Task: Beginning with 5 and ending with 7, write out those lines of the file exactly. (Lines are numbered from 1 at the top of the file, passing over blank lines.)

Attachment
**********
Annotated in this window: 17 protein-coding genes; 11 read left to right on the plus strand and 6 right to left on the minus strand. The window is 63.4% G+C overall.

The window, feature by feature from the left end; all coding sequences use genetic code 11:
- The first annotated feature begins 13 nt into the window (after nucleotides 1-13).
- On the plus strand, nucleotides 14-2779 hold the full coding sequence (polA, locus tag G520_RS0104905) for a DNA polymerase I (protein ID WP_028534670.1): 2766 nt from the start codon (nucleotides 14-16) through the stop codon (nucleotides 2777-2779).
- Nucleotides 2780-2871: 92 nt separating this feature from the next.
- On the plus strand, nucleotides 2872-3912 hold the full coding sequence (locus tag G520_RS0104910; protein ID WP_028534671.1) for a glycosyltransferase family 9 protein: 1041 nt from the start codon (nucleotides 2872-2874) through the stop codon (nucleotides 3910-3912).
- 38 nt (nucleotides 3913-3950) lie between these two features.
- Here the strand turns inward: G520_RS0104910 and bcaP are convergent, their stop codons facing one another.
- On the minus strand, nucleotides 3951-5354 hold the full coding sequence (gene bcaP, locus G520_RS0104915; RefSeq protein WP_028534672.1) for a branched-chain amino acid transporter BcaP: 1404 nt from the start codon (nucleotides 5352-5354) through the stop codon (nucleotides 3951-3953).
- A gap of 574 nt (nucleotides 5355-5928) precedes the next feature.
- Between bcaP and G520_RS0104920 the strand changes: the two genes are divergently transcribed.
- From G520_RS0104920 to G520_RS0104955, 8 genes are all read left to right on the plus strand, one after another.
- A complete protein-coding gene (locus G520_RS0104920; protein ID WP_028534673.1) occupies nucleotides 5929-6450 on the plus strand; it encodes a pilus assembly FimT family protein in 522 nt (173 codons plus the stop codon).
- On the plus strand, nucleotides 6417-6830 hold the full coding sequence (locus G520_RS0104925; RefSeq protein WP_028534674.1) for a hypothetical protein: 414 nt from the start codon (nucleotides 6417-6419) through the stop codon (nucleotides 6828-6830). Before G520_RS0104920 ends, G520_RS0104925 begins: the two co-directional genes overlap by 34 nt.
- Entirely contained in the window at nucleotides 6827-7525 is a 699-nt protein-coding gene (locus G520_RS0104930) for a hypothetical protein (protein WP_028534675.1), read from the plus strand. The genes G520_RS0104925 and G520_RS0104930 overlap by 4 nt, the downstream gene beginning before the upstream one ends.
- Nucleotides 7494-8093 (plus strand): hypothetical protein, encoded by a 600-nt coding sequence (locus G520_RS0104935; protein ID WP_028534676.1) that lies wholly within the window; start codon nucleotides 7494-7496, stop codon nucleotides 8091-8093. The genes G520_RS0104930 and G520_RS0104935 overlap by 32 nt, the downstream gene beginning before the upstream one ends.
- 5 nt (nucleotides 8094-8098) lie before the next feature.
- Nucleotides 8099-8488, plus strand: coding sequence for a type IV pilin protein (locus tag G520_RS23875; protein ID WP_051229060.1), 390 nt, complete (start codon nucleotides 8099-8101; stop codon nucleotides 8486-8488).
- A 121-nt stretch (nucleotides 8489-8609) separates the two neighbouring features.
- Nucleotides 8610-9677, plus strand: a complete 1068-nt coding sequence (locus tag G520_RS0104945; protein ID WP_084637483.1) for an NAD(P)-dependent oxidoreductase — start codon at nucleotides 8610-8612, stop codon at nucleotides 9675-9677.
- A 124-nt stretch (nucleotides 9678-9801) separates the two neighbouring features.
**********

- Nucleotides 2780-2871: 92 nt separating this feature from the next.
- On the plus strand, nucleotides 2872-3912 hold the full coding sequence (locus tag G520_RS0104910; protein ID WP_028534671.1) for a glycosyltransferase family 9 protein: 1041 nt from the start codon (nucleotides 2872-2874) through the stop codon (nucleotides 3910-3912).
- 38 nt (nucleotides 3913-3950) lie between these two features.